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Ego and Trading Do Not Mix

I do not believe ego has any place in trading or in trading-related discussion.

It occurred to me that I may sound overly confident and opinionated at times when talking about financial topics. I could talk passionately when discussing many topics covered in this blog, for example. These would include option fundamentals, tenets of trading system development, financial chicanery and fraud, etc. Conviction, in general, can probably be mistaken for ego even though it may only be the manifestation of passion.

I hope I never sound too proud of my track record because past performance is no guarantee of future returns. Bill Miller epitomizes this lesson. While at the helm of Legg Mason (LM) Value Trust, Miller is credited with beating the S&P 500 every year from 1991 through 2005. For this longevity, Miller was a legend—and then the wheels came off. Miller led the smaller LM Opportunity Trust to big losses from 2007 through 2011 with a $10,000 initial investment shrinking to $4,815 (vs. $8,565 for an identical S&P 500 investment). Miller went on to trounce the benchmark in 2012 and 2013 before underperforming in 2014, 2015, and the first half of 2016 [after which he was no longer retained by LM].

Remembering that it can happen to Bill Miller should be motivation for me to maintain a large dose of humility at all times. Miller teaches us that a brilliant record yesterday does not justify inflated ego today. I feel strongly that historical trading volume and historical performance don’t make a damn bit of difference because tomorrow can be altogether different. And yes: I would pound the table passionately in support of this argument.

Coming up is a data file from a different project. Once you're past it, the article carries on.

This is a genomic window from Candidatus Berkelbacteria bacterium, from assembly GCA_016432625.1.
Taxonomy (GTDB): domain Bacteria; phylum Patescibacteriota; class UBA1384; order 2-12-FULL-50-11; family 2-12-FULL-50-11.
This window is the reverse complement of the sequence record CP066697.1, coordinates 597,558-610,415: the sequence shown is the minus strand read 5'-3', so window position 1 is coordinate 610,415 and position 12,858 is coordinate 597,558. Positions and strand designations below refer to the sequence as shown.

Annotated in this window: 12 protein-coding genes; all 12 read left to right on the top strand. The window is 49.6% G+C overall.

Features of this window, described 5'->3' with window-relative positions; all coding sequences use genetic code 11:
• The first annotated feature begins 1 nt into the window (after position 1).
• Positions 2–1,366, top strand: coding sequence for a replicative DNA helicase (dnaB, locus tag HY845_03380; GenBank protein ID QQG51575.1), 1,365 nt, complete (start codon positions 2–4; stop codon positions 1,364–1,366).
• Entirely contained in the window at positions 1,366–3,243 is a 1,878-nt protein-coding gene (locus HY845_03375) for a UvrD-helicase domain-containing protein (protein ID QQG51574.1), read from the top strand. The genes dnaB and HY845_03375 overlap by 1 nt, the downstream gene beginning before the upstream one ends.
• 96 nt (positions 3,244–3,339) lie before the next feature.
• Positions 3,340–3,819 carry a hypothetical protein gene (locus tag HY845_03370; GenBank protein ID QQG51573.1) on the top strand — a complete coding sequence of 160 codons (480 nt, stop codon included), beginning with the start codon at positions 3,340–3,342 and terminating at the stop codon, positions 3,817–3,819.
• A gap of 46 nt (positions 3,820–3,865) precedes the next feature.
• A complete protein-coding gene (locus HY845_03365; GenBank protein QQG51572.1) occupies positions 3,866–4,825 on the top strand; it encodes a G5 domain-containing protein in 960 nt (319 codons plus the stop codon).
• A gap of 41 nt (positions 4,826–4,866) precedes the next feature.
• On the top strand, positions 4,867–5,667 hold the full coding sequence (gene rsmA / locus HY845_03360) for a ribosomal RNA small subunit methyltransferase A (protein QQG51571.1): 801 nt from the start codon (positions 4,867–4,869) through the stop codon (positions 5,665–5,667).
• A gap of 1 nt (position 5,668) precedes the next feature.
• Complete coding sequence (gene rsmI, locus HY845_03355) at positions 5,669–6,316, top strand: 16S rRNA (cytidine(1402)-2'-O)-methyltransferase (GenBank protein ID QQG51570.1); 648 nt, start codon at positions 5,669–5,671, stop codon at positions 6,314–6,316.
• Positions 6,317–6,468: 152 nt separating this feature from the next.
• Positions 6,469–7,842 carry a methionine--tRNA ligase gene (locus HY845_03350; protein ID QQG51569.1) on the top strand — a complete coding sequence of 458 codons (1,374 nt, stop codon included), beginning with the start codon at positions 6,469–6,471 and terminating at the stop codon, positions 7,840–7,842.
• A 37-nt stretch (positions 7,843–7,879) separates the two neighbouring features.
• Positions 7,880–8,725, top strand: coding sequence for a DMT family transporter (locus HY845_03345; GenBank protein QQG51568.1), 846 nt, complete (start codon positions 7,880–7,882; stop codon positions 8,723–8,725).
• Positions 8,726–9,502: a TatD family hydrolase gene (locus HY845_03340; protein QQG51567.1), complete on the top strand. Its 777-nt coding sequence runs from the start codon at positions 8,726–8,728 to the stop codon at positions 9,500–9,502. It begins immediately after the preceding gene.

A corollary to this is that historical performance should not be a criterion for someone looking to hire an investment adviser.

I disagree with said corollary and that puts me in a catch-22 situation. Some have told me that promoting a strong track record is the most critical requirement for raising assets. This brings me full-circle to posts such as this, this, this, and this.

I guess it all comes down to modesty and gratitude: two things I think traders should never be without. I truly believe that how good I am as a trader will only be revealed after I click the “place order” button for the final time. Representing as if I know the answer to this any sooner through ego symptoms like arrogance or condescension would be deception at its finest.

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